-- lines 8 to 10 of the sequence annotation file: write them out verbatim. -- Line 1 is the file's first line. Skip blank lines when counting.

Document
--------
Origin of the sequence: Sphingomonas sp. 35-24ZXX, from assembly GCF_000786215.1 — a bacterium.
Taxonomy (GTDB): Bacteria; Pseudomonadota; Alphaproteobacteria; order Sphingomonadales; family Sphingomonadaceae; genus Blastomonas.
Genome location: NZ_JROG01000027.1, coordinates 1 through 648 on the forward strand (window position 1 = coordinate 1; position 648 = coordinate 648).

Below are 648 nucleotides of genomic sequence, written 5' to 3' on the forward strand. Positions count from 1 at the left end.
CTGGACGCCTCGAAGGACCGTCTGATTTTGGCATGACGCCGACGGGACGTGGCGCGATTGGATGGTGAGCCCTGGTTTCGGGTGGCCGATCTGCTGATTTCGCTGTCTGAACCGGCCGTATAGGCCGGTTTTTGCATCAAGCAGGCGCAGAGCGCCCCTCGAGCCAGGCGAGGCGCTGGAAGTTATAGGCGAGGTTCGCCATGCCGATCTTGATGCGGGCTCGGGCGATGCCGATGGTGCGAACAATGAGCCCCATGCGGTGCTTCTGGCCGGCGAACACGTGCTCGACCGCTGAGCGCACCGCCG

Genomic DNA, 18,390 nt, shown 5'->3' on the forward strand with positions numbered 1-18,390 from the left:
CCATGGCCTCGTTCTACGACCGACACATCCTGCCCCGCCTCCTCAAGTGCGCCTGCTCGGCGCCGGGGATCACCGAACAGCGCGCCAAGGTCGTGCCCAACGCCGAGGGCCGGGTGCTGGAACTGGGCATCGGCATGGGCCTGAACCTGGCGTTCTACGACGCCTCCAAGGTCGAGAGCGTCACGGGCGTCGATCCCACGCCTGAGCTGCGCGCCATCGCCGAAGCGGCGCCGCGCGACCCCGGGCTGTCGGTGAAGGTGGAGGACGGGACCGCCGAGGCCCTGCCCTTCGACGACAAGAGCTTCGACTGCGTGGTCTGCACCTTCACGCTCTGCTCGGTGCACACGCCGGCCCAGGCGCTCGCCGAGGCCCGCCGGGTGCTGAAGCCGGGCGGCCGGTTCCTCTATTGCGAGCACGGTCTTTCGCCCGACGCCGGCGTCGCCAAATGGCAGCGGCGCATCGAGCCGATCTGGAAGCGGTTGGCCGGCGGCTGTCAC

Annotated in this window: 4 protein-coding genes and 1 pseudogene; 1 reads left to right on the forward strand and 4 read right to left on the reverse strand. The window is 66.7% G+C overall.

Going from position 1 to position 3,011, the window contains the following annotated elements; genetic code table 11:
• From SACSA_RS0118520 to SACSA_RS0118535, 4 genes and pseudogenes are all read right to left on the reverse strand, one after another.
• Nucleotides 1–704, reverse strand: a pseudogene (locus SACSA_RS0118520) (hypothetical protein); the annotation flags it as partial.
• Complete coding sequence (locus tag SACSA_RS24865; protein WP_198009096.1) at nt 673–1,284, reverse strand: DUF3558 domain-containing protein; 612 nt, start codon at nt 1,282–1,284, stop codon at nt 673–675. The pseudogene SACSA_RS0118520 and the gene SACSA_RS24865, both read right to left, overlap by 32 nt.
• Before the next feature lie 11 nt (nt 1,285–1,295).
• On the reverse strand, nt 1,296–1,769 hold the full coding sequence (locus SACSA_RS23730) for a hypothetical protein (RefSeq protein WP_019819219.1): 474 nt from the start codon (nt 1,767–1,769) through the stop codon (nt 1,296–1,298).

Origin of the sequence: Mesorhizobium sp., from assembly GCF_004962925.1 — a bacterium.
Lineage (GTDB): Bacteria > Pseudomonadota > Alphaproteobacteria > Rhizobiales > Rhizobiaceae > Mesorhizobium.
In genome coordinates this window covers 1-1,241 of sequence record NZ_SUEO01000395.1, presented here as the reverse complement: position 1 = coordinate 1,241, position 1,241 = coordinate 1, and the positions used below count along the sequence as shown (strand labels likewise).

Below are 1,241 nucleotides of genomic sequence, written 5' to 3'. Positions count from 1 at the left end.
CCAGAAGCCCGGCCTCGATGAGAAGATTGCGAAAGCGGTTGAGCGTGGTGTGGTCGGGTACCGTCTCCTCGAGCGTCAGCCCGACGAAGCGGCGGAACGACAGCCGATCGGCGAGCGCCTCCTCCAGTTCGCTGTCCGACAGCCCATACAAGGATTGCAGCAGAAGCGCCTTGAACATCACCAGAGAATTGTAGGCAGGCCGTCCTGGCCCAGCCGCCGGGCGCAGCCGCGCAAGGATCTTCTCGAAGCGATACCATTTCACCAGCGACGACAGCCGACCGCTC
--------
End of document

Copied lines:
Annotated in this window: 4 protein-coding genes and 1 pseudogene; 1 reads left to right on the forward strand and 4 read right to left on the reverse strand. The window is 66.7% G+C overall.

Going from position 1 to position 3,011, the window contains the following annotated elements; genetic code table 11:
• From SACSA_RS0118520 to SACSA_RS0118535, 4 genes and pseudogenes are all read right to left on the reverse strand, one after another.